Any war crime or intentional attack on the civilians or journalists will amount to a grave violation of the Rome Statute and the Geneva Conventions respectively. Further, Rule 34 of the Customary International Law provides for prohibition of attacks on civilian journalists exercising their professional activities in situations of armed conflicts.
Similarly, Article 79 of the Additional Protocol I of the Geneva Convention has laid down that the protections and rights imparted on the citizens in international armed conflict zones must be made available to the journalists. Essentially, it is the duty of the state to investigate and indict the accused when the crime lies within their jurisdiction. However, in case they are unwilling or unable to do so, the jurisdiction to hear the case will be shifted to the International Criminal court.
Despite Finland reserving the top spot when it comes to freedom of press ranking, the Finnish journalists have been facing extensive online threats and harassments. However, the Finnish courts set an evolutionary precedent by convicting the instigators of an online harassment campaign against Jessikka Aro. Such actions will act as a deterrent. A legal framework of stringent and comprehensive safeguards ought to be formulated apart from just condemning the act of violence.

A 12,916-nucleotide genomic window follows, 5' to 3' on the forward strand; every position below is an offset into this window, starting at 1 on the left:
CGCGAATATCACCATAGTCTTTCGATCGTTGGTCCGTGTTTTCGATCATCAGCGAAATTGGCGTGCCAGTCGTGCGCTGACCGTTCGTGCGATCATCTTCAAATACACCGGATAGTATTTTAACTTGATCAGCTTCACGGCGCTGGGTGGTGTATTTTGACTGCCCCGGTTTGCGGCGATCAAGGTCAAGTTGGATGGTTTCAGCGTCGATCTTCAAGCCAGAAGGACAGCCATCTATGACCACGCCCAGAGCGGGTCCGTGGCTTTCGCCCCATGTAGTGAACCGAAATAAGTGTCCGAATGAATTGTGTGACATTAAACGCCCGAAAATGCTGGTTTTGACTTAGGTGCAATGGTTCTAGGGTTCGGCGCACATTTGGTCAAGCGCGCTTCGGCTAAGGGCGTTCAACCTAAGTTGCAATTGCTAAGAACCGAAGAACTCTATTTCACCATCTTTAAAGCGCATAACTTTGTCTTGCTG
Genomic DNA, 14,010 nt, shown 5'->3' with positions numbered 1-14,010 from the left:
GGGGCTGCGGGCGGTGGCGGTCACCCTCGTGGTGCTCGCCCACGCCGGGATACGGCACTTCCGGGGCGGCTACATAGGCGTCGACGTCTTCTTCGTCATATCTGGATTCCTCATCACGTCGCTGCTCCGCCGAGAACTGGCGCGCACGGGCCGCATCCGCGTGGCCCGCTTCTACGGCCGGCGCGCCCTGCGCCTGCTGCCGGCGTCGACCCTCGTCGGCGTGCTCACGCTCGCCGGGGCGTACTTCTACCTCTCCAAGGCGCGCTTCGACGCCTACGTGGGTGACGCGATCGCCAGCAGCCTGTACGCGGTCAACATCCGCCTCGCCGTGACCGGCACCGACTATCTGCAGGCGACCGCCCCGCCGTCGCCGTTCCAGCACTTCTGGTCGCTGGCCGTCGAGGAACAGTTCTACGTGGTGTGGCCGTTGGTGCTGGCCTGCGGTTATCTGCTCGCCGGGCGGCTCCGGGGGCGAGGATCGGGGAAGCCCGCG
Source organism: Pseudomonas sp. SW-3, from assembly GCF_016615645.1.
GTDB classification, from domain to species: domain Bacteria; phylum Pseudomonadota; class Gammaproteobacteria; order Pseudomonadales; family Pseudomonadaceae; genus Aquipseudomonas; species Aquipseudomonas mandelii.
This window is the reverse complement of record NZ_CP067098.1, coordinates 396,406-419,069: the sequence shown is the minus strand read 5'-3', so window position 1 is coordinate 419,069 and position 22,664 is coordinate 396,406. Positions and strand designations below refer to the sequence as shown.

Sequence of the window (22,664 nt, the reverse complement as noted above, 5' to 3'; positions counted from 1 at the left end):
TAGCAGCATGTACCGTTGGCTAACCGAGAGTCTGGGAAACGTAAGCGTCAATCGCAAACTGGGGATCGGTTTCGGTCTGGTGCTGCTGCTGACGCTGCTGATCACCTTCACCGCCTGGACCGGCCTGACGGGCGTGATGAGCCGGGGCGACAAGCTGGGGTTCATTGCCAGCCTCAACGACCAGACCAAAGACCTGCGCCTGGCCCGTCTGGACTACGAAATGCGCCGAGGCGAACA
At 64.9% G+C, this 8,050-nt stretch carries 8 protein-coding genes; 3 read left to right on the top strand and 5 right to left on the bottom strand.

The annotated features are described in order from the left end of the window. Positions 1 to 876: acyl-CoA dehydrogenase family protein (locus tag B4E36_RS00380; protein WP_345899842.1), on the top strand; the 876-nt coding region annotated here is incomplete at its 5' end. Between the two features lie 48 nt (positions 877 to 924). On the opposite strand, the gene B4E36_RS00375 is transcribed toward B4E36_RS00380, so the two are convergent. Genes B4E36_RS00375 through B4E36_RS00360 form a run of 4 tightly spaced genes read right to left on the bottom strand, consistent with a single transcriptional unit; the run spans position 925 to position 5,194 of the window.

An effective coordination among the federal and local prosecutors, legislators and police can help in combating impunity in killings of journalists. Also, a special prosecutorial office can be appointed solely with the objective of carrying out investigations in cases of violence against journalist. Henceforth, it can be said that such acts of violence against the torch bearers of society is alarming for any nation and such degree of violence, ought to be done away with in order to secure the ends of justice.
-This article is brought to you in collaboration with Shreya Sahoo from National Law University, Odisha.